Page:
Still SCENES FROM A SHANGHAI HOTEL by Geoffrey Weary
Scenes from a Shanghai Hotel - digital video
A Russian woman living in China is expelled after the Communist Revolution in 1948. Her story begins in a hotel room in Shanghai and ends on a suburban street in Sydney, Australia. The work is structured around a series of digitally manipulated tableaux images of a woman, suspended in an indeterminate space, holding a series photographic images of another young woman that closely resemble her. The young woman is first seen in a black and white passport photograph and then in a series of glamorous portraits that finally conclude with another passport image of a different kind taken many years later. Each photograph is presented through the work as a series of clues about this woman, her identity, aspects of her life and her eventual fate as a refugee. A young woman is also seen in a hotel room in Shanghai. Her role is ambiguous. Is she the woman seen in the tableaux images or does she represent the young woman in the black and white photographs or is she a fusion of both identities?. Scenes from a Shanghai Hotel mixes performative, fictional, digital media and documentary forms as a way of creating a work that is evocative and open to interpretation. What we know is implied rather than overtly stated. Extensive use of film leader, scratchy film surfaces and coloured film add to a sense that what we are seeing resembles something fragmentary and illusive...or is it just like a newsreel being played in someone’s head ?. Geoffrey Weary is a film and digital video artist who makes works for single screen projection and site specific installations. He has participated in national exhibitions and film festivals in Australia and his work has been selected for screening in festivals in Europe and the United States. Geoffrey’s recent digital films are experimental works that record personal stories combining documentary, fiction and fantasy elements. Geoffrey Weary is a Senior Lecturer and Coordinator of the Master of Film and Digital Image at Sydney College of the Arts, The University of Sydney. Writen,edited and directed by Geoffrey Weary Digital f/x: Tatiana Pentes and Geoffrey Weary Performance: Tatiana Pentes Taxi Dancer: Rose Tang Music and Sound Design: Michael Bates and Mark Gardiner Produced in association with the Australian Film Commission
Tatiana Pentes developed blackBOX artwork from 2002 to 2006. The website is an ongoing academic research site. The creative work was produced through an Australian Postgraduate Award, in Humanities & Social Sciences, University of Technology, Sydney, 2006.
STRANGE CITIES CD-ROM produced in association with the Australian Film Commission was made by Tatiana Pentes in collaboration with radio producer Eurydice Aroney, & Geoffrey Weary winning a prestigious AIMIA & ATOM Award 2000 for Best Arts Title, 2000.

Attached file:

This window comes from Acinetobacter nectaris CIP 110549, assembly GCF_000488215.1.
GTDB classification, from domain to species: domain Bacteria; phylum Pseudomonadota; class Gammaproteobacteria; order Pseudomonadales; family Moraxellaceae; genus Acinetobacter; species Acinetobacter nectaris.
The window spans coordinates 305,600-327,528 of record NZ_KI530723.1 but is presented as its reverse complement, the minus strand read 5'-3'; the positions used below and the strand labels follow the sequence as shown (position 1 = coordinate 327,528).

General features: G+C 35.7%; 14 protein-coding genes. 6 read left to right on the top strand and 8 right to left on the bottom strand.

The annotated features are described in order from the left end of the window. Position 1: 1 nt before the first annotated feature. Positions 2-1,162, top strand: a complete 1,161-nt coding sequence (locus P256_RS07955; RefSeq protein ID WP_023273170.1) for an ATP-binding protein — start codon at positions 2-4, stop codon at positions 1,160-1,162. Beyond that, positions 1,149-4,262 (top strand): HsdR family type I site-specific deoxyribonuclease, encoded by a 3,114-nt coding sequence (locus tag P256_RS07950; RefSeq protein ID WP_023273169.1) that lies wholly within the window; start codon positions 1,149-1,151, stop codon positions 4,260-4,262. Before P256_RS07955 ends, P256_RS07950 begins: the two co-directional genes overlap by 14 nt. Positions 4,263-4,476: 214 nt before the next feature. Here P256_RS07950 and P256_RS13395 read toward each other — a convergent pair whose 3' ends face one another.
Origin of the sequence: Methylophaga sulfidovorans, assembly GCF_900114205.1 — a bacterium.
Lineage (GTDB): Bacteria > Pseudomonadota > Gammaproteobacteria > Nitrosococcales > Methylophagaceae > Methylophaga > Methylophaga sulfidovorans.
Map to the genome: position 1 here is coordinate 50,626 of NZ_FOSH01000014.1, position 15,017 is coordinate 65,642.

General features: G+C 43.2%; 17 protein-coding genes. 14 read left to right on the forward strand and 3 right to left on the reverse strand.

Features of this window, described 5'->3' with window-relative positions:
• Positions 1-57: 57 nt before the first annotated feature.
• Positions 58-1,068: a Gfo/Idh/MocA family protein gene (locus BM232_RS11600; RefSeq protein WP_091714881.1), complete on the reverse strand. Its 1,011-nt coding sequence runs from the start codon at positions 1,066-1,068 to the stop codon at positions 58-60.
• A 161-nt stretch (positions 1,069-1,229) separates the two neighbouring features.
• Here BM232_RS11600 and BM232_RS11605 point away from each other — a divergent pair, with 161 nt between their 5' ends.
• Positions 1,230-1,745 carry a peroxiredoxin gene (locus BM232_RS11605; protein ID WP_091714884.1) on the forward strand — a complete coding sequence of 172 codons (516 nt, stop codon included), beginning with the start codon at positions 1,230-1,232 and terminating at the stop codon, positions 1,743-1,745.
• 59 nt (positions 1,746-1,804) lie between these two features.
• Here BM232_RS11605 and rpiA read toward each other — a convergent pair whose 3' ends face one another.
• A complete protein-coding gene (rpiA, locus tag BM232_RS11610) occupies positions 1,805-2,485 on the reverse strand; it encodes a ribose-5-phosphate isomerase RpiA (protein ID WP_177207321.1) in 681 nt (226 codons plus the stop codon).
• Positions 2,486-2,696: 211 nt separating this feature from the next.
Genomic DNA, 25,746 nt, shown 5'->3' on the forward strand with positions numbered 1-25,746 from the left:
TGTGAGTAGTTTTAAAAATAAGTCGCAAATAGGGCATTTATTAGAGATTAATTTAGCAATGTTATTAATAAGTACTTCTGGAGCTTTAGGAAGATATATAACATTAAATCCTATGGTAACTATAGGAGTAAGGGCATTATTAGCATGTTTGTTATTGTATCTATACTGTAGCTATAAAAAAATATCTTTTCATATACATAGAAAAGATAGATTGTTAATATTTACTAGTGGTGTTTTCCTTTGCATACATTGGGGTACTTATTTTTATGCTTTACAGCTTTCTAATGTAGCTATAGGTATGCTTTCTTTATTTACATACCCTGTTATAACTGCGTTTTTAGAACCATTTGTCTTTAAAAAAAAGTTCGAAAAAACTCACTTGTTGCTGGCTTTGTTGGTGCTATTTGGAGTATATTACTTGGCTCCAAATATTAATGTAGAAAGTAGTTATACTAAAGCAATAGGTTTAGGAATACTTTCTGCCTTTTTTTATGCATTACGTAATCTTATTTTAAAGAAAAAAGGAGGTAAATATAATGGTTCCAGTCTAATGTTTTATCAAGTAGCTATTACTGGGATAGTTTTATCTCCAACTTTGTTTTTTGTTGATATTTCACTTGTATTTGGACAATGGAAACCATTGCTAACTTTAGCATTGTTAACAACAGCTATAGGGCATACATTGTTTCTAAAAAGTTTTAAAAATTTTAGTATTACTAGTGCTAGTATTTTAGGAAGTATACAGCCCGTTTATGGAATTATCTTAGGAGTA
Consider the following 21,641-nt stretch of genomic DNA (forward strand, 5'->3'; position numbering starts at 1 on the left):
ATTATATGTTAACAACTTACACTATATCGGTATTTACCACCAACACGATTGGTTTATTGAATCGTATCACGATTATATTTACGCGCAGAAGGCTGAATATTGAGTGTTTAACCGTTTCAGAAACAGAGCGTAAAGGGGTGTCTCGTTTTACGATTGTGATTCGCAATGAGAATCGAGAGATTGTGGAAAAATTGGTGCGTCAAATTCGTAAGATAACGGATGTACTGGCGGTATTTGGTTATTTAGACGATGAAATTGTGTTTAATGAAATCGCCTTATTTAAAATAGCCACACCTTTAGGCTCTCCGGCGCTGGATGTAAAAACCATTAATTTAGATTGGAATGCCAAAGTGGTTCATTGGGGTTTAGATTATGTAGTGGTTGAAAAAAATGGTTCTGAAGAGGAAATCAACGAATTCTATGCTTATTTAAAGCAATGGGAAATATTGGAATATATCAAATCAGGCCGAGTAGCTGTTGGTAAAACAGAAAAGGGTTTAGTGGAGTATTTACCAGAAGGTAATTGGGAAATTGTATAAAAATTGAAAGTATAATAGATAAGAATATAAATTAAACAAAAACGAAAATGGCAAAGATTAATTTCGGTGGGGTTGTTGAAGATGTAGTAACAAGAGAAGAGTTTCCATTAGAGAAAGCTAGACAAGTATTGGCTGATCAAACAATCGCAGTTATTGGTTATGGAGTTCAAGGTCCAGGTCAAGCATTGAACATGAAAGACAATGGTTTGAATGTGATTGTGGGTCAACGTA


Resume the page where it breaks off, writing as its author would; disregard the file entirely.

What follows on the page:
Growing up in the Australian suburbs, my grandmother Xenia would sit me on her knee. I will never forget that she told me one thing - my "Rosebud" - & that was SHANGHAI! the most exciting city in the world.
I reaslied that while we sat in the Holden, Xenia sipping her sweet sherry, grandad Serge swapped stories with the ex-serviceman & drank his 'middies of New' in the local, & I listened to all Xenia's stories about the trip on Chan Sha ship from China to Australia. The impression was that this was the 'land of milk & honey' but it 'aint Shanghai!'. The Parisian style boulevards of trees on Avenue Joffre, the New York deco sky-line, & Chinese temple of the jade Buddha didn't match up to the suburban profane. But the jewel in my crown was what Xenia gave me - my dreams of imaginary SHANGHAI! that cosmopolitan metropolis, hybrid mix of Indian Sikh mounted police, desperate Russian emigres from Harbin, ancient Chinese traditions, & a taste for the high life - joy, gin & jazz!
blackBOX is an exploration of the diversity that makes all of us in the urban melting pot & cultural melange of (post)modern cities. I wish to evoke through multi-media experience the migration of the old media into the new media. This is metaphoric of the migration of music & memories carried through the emigre cultures.
I have been attending parts of the INTERACTION: Systems, Practice and Theory conference http://research.it.uts.edu.au/creative/interaction/index.phpt hat CCS http://research.it.uts.edu.au/creative/ccrs/ and DDR http://www.dynamicdesignresearchgroup.com/ has organised. I was once again impressed by Tatiana Pentes' presentation of BlackBox.I first saw this piece at IE04 http://research.it.uts.edu.au/creative/ie/
It has grown to become much more seductive. BlackBox is not a game although it does have game like qualities. You explore the beautiful visual and soundscapes to find out trying to understand your origins. It does have clear endpoint, the final chapter, and you do get to make choices along the way; however, unlike MYST there are no puzzles. BlackBox is not a game, it is what (some) games should aspire to become. I cannot wait for an executable that I can download and play with. Posted by Yusuf Pisan at November 19, 2004 08:27 AM http://www-staff.it.uts.edu.au/~ypisan/wl/mt-tb.cgi/10